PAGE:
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Samantha Hardingham, Markus Miessen, Hans Ulrich Obrist and Armin Linke
The Archive as a Productive Space of Conflict - 2/2
Series: Public Occasion Agency
Date: Tuesday 22 March 2011
Venue: Lecture Hall
Running time: 52 mins
Set up as an informal and improvised presentation in which the protagonists react to the images projected, this trialogue will present an alternative propositional reading to the (mis)use of archives.
The applied research project 'The Archive as a Productive Space of Conflict', based at the University of Arts and Design Karlsruhe (HfG), is dealing with archival practice and its spatial repercussions. What are the processes involved in making archives productive? Conventional archives tend to define themselves through content-specific, quantitative accumulation of matter, subscribing to an existing, pre-established order. They rarely transform their structures. In contrast to such an accumulative model of archival practice and preservation, the productive archive offers an open framework, which actively transforms itself and therefore allows for the constant production of new and surprising relationships.
Exploring non-traditional archives that are focused not only on the accumulation of material, but also on the setting up of different relationships between parts of that material, this project and inquiry attempts to offer new perspectives on archival practice. The trialogue will present, among other projects, the Cedric Price research archive, generated from the body of work of Hans Ulrich Obrist’s private interview archive, Armin Linke’s Phenotypes exhibition as an alternative model for accummulating user-generated knowledge, and Markus Miessen’s current research project in Karlsruhe, which will culminate in a publication as well as spatial design and implementation of and for the Merve Verlag archive at the ZKM, Karlsruhe.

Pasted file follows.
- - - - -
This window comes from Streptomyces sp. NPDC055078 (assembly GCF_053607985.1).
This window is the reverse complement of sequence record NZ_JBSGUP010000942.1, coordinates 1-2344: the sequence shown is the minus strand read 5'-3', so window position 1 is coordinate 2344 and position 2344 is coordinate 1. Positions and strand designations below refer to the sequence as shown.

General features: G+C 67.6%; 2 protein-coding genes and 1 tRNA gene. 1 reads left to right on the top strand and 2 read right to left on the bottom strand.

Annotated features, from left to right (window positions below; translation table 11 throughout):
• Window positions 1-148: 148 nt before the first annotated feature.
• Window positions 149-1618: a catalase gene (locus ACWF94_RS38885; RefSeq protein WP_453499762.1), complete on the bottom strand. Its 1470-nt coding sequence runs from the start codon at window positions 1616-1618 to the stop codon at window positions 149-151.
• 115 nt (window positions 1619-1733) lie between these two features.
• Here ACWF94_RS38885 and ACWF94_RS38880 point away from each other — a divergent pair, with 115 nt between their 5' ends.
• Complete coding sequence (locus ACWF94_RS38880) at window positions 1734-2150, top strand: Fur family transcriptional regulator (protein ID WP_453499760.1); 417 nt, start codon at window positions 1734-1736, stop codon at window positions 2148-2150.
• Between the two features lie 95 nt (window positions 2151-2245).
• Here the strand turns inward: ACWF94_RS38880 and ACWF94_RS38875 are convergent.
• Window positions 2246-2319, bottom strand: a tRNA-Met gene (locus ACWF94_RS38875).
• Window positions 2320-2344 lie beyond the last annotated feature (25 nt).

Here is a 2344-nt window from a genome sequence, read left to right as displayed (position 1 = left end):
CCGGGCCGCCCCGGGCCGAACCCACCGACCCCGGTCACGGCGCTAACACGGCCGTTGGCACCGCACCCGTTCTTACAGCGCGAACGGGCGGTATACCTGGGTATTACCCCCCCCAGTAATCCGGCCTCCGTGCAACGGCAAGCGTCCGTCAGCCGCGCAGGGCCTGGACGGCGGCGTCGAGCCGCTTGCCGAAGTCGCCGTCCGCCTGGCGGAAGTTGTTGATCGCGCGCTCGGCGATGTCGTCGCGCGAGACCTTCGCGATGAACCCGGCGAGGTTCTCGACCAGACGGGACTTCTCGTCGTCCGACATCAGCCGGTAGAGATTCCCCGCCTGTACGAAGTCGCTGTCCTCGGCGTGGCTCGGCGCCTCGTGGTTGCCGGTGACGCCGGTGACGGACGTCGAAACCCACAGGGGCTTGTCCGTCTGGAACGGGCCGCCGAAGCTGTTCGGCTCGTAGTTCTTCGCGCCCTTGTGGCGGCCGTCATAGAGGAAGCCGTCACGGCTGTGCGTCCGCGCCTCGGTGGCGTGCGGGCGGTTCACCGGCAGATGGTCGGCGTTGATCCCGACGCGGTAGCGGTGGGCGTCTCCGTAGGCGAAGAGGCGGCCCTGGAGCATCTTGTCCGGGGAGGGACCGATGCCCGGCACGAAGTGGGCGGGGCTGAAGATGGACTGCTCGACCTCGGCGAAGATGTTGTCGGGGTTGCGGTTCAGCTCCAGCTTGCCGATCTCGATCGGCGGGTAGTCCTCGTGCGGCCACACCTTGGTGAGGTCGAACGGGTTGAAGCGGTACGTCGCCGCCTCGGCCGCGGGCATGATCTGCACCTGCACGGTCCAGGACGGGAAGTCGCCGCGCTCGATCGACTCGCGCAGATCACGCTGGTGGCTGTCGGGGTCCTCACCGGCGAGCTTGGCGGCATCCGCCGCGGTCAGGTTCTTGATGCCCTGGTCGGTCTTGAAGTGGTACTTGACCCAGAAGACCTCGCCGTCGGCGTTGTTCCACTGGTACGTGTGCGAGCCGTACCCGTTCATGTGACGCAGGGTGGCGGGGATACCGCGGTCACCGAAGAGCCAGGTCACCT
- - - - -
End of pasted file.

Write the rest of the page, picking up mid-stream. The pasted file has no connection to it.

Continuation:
All lectures are open to members of the public, staff and students unless otherwise stated.
THE AA RECEIVES THE POWER TO AWARD ITS OWN DEGREES
The Architectural Association receives Taught Degree Awarding Powers by the Lords of Her Majesty’s Most Honourable Privy Council.
The Architectural Association (AA), the oldest independent school of architecture in the United Kingdom, is pleased to announce that it has been granted the power to award its own degrees. As of 1 October 2019, the AA has the right to establish new academic programmes and degree awards and is working to create some of the world’s most pioneering courses in architecture to shape and build the future.
Taught Degree Awarding Powers (TDAP) give UK higher education institutions the right to award bachelor’s and master’s degrees. Prospective students worldwide can apply to the AA Foundation Course (Foundation Diploma), Experimental Programme BA(Hons), Diploma Programme (MArch), and nine taught postgraduate programmes encompassing History and Critical Thinking in Architecture (MA), Projective Cities (Taught MPhil) and Sustainable Environmental Design (MSc/MArch), amongst others.
AA Director, Eva Franch said, ‘since our founding in 1847 we have never ceased to create new horizons, institutionally and academically. This is a significant milestone for the AA and demonstrates how
we have grown and progressed as an institution that has always valued independence. Receiving TDAP marks a new era for our institution; these are exciting times for the AA. The process has required considerable work from all members of staff and students. I would like to take this opportunity to credit them for this major achievement’.
President of the AA Council, Victoria Thornton added, ‘the TDAP process has recognised our strong governance, academic standards, scholarship and teaching as well as the environment supporting the delivery of taught higher education programmes’.
The School’s application for Taught Degree Awarding Powers was supported by the Architects Registration Board, the Royal Institute of British Architects and The Open University.